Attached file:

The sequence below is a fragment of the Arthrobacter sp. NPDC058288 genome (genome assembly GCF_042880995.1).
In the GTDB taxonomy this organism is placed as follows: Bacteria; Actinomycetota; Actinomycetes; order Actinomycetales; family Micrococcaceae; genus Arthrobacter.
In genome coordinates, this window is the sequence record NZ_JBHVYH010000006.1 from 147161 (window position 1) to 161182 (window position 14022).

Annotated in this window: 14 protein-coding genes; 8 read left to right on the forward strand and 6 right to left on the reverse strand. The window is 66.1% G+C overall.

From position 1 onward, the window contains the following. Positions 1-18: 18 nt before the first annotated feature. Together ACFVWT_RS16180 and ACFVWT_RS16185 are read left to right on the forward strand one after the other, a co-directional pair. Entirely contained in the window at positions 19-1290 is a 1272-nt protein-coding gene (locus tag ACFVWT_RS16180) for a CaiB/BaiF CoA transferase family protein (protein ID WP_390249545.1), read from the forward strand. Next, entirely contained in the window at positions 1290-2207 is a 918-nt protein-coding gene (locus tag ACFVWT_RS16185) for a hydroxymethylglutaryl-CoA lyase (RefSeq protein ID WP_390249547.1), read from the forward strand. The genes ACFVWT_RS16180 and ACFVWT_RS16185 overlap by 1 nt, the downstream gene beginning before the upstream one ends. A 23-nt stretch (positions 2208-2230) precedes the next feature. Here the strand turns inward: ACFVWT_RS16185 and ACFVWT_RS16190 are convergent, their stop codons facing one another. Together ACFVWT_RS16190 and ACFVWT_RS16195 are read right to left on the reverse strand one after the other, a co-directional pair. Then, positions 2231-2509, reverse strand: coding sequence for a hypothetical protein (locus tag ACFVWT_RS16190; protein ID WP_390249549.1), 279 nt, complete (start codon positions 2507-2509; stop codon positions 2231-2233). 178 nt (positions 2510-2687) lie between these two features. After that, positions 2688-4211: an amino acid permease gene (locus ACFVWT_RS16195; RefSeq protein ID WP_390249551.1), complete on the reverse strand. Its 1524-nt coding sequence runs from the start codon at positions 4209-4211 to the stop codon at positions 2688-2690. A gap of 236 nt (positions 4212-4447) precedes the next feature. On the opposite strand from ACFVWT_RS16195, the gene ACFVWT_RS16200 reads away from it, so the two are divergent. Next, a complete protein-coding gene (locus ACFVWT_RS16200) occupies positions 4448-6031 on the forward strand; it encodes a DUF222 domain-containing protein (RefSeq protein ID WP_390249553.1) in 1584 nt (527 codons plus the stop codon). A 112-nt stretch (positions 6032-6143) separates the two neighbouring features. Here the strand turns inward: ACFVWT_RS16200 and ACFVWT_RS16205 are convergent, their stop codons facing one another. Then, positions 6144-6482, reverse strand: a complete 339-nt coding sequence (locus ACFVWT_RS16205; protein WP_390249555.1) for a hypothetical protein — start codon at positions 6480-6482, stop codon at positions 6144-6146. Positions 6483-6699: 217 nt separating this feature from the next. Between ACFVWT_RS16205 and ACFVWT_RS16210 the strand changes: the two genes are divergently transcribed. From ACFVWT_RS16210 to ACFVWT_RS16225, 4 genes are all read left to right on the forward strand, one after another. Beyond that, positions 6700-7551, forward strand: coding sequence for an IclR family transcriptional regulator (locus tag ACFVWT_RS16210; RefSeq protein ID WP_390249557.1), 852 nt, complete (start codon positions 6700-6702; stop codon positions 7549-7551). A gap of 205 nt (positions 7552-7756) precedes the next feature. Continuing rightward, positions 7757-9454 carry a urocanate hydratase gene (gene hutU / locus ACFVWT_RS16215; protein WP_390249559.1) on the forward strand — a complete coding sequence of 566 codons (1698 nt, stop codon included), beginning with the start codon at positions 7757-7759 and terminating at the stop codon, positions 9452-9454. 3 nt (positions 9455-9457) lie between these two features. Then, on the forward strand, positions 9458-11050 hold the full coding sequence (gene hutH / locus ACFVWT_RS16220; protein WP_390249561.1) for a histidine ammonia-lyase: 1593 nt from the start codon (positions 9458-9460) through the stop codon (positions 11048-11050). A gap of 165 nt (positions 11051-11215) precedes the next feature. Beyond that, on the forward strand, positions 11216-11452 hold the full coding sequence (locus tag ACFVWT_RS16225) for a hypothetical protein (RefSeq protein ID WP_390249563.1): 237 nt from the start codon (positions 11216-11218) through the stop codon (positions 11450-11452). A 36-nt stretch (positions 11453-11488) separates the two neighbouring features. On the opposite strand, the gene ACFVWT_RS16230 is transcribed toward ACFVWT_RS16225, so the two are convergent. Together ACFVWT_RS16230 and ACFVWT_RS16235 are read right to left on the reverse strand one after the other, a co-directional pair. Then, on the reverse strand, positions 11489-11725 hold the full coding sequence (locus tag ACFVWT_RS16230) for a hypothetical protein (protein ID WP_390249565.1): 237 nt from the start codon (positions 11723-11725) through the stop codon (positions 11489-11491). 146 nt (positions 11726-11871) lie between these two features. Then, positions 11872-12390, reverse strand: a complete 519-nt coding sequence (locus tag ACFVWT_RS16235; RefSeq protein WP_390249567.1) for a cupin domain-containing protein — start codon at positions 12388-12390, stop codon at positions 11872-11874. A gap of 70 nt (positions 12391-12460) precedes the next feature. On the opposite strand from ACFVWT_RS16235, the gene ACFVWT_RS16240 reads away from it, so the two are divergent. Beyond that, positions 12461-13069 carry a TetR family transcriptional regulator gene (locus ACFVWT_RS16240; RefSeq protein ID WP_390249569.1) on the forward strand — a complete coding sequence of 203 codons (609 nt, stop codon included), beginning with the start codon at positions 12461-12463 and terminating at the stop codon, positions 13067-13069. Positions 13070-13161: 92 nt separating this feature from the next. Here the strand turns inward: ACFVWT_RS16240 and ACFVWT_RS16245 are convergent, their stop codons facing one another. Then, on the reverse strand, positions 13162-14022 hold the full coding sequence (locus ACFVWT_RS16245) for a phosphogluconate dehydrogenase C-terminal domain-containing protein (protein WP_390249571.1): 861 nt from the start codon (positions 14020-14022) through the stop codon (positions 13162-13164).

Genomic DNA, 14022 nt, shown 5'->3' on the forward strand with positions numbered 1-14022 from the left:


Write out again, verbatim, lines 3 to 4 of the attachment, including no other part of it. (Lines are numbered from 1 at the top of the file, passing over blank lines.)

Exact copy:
In genome coordinates, this window is the sequence record NZ_JBHVYH010000006.1 from 147161 (window position 1) to 161182 (window position 14022).

Annotated in this window: 14 protein-coding genes; 8 read left to right on the forward strand and 6 right to left on the reverse strand. The window is 66.1% G+C overall.